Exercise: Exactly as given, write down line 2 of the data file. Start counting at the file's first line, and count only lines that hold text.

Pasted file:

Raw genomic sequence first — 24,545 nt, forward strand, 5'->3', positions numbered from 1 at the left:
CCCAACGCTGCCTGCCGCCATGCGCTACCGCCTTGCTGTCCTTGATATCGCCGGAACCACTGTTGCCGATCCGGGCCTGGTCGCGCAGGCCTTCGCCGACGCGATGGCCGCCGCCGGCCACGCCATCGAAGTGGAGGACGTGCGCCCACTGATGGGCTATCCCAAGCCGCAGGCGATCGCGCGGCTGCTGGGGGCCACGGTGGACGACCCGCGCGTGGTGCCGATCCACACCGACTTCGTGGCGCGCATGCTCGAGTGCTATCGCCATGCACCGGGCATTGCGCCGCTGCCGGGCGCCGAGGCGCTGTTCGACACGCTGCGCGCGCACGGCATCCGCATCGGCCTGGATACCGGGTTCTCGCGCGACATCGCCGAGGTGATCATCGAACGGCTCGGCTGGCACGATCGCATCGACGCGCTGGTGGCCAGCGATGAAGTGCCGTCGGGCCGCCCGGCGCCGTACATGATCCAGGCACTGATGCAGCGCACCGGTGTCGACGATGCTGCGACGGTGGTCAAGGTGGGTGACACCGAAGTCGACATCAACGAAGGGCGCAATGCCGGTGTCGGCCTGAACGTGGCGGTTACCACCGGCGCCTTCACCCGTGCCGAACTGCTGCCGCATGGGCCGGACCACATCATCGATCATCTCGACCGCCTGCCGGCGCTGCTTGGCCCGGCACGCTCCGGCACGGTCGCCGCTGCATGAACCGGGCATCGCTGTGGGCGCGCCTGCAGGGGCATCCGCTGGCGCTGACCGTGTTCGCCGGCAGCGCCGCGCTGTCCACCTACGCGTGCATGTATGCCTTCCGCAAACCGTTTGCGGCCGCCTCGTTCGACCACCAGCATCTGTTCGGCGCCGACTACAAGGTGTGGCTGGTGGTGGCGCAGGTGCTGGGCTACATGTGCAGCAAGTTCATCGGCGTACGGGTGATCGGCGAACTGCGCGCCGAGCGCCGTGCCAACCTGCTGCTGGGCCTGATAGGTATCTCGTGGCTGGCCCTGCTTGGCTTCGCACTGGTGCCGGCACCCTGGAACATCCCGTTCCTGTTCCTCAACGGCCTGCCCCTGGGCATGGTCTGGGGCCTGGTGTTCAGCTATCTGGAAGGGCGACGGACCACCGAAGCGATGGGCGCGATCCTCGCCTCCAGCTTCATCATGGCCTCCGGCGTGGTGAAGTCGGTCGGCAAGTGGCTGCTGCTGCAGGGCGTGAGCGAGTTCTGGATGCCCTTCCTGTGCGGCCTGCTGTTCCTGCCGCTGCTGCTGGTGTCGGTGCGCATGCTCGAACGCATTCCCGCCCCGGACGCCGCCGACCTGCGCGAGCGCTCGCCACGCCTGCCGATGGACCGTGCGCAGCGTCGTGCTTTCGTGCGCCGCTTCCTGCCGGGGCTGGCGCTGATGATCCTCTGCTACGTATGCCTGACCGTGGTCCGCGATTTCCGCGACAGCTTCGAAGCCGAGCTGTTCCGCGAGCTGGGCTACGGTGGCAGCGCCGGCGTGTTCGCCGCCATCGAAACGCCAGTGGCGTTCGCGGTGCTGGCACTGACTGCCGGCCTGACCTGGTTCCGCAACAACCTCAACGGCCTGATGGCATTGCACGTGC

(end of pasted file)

CCCAACGCTGCCTGCCGCCATGCGCTACCGCCTTGCTGTCCTTGATATCGCCGGAACCACTGTTGCCGATCCGGGCCTGGTCGCGCAGGCCTTCGCCGACGCGATGGCCGCCGCCGGCCACGCCATCGAAGTGGAGGACGTGCGCCCACTGATGGGCTATCCCAAGCCGCAGGCGATCGCGCGGCTGCTGGGGGCCACGGTGGACGACCCGCGCGTGGTGCCGATCCACACCGACTTCGTGGCGCGCATGCTCGAGTGCTATCGCCATGCACCGGGCATTGCGCCGCTGCCGGGCGCCGAGGCGCTGTTCGACACGCTGCGCGCGCACGGCATCCGCATCGGCCTGGATACCGGGTTCTCGCGCGACATCGCCGAGGTGATCATCGAACGGCTCGGCTGGCACGATCGCATCGACGCGCTGGTGGCCAGCGATGAAGTGCCGTCGGGCCGCCCGGCGCCGTACATGATCCAGGCACTGATGCAGCGCACCGGTGTCGACGATGCTGCGACGGTGGTCAAGGTGGGTGACACCGAAGTCGACATCAACGAAGGGCGCAATGCCGGTGTCGGCCTGAACGTGGCGGTTACCACCGGCGCCTTCACCCGTGCCGAACTGCTGCCGCATGGGCCGGACCACATCATCGATCATCTCGACCGCCTGCCGGCGCTGCTTGGCCCGGCACGCTCCGGCACGGTCGCCGCTGCATGAACCGGGCATCGCTGTGGGCGCGCCTGCAGGGGCATCCGCTGGCGCTGACCGTGTTCGCCGGCAGCGCCGCGCTGTCCACCTACGCGTGCATGTATGCCTTCCGCAAACCGTTTGCGGCCGCCTCGTTCGACCACCAGCATCTGTTCGGCGCCGACTACAAGGTGTGGCTGGTGGTGGCGCAGGTGCTGGGCTACATGTGCAGCAAGTTCATCGGCGTACGGGTGATCGGCGAACTGCGCGCCGAGCGCCGTGCCAACCTGCTGCTGGGCCTGATAGGTATCTCGTGGCTGGCCCTGCTTGGCTTCGCACTGGTGCCGGCACCCTGGAACATCCCGTTCCTGTTCCTCAACGGCCTGCCCCTGGGCATGGTCTGGGGCCTGGTGTTCAGCTATCTGGAAGGGCGACGGACCACCGAAGCGATGGGCGCGATCCTCGCCTCCAGCTTCATCATGGCCTCCGGCGTGGTGAAGTCGGTCGGCAAGTGGCTGCTGCTGCAGGGCGTGAGCGAGTTCTGGATGCCCTTCCTGTGCGGCCTGCTGTTCCTGCCGCTGCTGCTGGTGTCGGTGCGCATGCTCGAACGCATTCCCGCCCCGGACGCCGCCGACCTGCGCGAGCGCTCGCCACGCCTGCCGATGGACCGTGCGCAGCGTCGTGCTTTCGTGCGCCGCTTCCTGCCGGGGCTGGCGCTGATGATCCTCTGCTACGTATGCCTGACCGTGGTCCGCGATTTCCGCGACAGCTTCGAAGCCGAGCTGTTCCGCGAGCTGGGCTACGGTGGCAGCGCCGGCGTGTTCGCCGCCATCGAAACGCCAGTGGCGTTCGCGGTGCTGGCACTGACTGCCGGCCTGACCTGGTTCCGCAACAACCTCAACGGCCTGATGGCATTGCACGTGC